“Messi came walking through the hall with the match ball and was bouncing it on the floor, like a little boy who just wants to play”, Swedish reporter Frida Nordstrand said after the Champions League quarter-final against Arsenal on April 6th, 2010. Just minutes earlier, the Argentinian had scored four goals against Arsene Wenger’s team to send them out of the tournament.
We all know the story of Lionel Messi. How he was born in Rosario in Argentina and immediately impressed people with his tremendous talent. How he, at 11 years old, was diagnosed with growth hormone deficiency and no club in his native Argentina could or would pay for treatment which led to FC Barcelona sporting director Carles Rexach being made aware of the youngster and inviting him for a trial. How he signed his first contract on a napkin and enrolled in the FC Barcelona academy as a 13-year-old.
The video above shows Messi as a 10-year-old, playing in Argentina. In the footage of the game we see a lot of the things we’ve now witnessed in Champions League finals and World Cups; the wonderful first touch, the ability to beat players with ease and the quality of finishing to name a few. What sticks with me though, is the part when he is standing and juggling with the ball. Not once does he lose control of the ball so it hits the ground, but you can see the complete focus to just watching the ball and connecting with it sweetly. He is so concentrated on the ball that he doesn’t notice the number of people around him increasing, with them watching him in complete awe and admiration for his talent. He never looks up, not even once. It is just him and his ball, he just wants to play.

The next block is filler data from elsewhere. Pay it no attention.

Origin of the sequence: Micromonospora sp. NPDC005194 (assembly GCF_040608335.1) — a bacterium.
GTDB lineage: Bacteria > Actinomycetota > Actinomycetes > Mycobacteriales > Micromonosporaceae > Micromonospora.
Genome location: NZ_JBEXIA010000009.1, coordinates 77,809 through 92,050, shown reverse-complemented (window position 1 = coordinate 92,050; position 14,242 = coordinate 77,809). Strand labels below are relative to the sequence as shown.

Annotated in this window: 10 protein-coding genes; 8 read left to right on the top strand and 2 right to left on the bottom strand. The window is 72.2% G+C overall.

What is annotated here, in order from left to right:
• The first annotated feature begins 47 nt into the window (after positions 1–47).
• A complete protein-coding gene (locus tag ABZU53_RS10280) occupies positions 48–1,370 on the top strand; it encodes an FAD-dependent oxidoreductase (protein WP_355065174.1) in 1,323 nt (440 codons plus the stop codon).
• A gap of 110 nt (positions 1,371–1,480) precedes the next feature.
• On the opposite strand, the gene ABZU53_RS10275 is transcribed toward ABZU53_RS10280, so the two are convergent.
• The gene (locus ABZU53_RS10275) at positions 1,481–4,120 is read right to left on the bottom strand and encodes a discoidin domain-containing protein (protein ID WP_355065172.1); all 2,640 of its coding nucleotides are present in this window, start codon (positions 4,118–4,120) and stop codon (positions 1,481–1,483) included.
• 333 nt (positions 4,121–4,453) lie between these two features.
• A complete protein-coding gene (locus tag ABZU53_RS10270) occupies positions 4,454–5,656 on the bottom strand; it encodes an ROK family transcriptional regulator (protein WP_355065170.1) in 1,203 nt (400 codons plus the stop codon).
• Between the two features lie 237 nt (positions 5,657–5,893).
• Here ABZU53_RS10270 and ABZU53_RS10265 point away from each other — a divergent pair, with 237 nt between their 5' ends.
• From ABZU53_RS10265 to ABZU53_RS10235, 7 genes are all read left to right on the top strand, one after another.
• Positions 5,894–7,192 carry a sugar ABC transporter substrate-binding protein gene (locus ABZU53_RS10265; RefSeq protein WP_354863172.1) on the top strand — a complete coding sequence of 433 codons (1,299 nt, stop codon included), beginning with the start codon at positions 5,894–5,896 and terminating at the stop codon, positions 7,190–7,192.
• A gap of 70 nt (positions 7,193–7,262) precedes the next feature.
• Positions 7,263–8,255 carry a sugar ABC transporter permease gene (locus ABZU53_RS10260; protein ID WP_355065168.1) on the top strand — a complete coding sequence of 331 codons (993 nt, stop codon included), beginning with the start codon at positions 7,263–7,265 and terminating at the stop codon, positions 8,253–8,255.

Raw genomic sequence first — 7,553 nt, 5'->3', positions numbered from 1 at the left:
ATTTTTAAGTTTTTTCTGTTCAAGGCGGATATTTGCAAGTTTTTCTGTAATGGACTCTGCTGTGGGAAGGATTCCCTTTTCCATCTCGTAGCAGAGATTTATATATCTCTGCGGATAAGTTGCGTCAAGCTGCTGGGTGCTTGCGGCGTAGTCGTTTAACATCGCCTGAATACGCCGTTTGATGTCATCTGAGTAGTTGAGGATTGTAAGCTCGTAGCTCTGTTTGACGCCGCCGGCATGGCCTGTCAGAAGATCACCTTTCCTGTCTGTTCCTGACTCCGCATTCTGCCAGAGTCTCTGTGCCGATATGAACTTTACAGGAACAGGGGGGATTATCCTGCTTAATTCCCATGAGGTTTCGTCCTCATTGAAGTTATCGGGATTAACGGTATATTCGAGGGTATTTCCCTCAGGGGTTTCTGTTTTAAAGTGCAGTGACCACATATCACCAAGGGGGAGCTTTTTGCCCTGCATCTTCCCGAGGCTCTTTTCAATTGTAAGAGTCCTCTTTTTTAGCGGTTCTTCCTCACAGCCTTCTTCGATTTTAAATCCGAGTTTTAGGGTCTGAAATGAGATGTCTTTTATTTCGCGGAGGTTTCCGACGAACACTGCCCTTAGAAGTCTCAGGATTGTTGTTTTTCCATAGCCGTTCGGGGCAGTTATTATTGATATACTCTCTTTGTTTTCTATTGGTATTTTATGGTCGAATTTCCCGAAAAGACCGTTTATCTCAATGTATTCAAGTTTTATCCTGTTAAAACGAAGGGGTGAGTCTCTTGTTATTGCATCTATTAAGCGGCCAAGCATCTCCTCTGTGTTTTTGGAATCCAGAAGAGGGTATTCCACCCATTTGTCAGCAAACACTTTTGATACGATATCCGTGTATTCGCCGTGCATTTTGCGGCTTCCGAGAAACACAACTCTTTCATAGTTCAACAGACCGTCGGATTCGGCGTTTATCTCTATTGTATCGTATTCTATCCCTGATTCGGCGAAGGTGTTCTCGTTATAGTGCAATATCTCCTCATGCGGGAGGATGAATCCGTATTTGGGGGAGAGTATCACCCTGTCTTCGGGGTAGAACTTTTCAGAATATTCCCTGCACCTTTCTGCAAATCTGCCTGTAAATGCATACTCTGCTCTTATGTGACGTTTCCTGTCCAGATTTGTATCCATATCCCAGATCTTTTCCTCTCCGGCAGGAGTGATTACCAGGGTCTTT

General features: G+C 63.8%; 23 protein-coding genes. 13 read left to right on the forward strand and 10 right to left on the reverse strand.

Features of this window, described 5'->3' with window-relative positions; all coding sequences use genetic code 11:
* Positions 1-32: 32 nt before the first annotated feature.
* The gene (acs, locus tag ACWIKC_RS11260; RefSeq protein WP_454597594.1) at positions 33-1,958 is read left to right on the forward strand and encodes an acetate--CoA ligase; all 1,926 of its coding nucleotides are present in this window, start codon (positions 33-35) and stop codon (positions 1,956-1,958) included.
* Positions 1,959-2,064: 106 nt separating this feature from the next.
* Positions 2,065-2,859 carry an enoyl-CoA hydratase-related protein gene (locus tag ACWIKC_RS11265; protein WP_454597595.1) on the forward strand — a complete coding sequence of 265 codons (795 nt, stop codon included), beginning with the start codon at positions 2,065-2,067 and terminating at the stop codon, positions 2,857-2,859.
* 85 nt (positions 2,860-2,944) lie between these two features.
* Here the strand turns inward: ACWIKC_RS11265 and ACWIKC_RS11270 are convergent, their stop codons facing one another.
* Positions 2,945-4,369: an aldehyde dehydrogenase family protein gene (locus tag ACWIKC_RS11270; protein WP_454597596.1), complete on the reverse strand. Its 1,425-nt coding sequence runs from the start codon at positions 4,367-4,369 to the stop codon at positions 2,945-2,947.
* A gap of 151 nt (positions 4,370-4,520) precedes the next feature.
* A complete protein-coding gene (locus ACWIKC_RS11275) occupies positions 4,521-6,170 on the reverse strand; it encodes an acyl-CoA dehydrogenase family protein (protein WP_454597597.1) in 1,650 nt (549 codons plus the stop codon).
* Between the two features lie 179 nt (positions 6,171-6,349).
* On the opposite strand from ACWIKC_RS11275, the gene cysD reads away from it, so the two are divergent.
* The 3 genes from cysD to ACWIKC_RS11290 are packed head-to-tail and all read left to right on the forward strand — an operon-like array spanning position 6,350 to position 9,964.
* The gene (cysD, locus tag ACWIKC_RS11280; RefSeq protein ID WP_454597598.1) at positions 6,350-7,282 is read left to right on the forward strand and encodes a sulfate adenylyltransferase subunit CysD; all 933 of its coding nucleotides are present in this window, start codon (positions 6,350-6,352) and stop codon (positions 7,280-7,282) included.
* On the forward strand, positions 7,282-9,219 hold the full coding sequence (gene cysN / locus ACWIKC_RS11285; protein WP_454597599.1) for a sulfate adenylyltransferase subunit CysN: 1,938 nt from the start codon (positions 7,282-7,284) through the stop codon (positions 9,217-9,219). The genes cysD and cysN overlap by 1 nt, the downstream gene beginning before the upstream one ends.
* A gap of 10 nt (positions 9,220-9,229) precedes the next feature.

Four years after joining the club, he made his debut under Frank Rijkaard on October 16th 2004 against city rivals Espanyol, which was ten years ago on Thursday. With number 30 on his back, he instantly showed the potential he had. Among his first touches of the ball was receiving a pass on the right, drawing a defender close before going past him, and then another, before setting up an opportunity for the team to attack on the opposite side. That little move has been seen so many times since then that it is impossible to not know which one I’m talking about. He gets the ball and keeps it glued to his left-foot while protecting it with his body, draws the defender in and then just the second when the defenders thinks he’s going to knick it off him, he explodes, accelerating away and leaving the defender humiliated. He’s done it to all of them; Vidic, Ferdinand, Ramos, Terry, Nesta, Cannavaro, he’s humilitated them all and he started it already on his debut. And he will continue to do so. The first goal came at the end of that season, against Albacete. Ronaldinho played him in with a brilliant scooped pass only for Messi to score with an excellent lob. From here, he never looked back.